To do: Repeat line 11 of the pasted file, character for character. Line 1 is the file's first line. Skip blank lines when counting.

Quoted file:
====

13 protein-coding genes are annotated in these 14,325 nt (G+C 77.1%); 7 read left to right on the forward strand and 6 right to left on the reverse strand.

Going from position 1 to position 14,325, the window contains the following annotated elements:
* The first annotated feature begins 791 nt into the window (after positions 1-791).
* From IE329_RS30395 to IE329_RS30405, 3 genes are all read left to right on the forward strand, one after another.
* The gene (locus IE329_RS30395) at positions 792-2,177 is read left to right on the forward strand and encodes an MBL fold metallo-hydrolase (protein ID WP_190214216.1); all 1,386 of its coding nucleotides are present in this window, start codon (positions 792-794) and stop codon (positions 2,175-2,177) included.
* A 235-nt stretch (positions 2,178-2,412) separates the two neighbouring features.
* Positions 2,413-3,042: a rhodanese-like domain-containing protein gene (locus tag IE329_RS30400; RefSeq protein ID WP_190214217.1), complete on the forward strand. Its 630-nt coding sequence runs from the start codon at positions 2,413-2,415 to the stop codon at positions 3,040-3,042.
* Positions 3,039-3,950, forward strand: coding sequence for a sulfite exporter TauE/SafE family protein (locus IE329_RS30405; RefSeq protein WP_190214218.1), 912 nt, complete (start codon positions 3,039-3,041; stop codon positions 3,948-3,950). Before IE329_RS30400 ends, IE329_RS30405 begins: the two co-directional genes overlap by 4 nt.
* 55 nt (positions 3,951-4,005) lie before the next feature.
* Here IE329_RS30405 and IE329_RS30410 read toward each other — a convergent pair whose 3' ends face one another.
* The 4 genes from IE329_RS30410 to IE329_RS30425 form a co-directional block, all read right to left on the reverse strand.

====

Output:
* The 4 genes from IE329_RS30410 to IE329_RS30425 form a co-directional block, all read right to left on the reverse strand.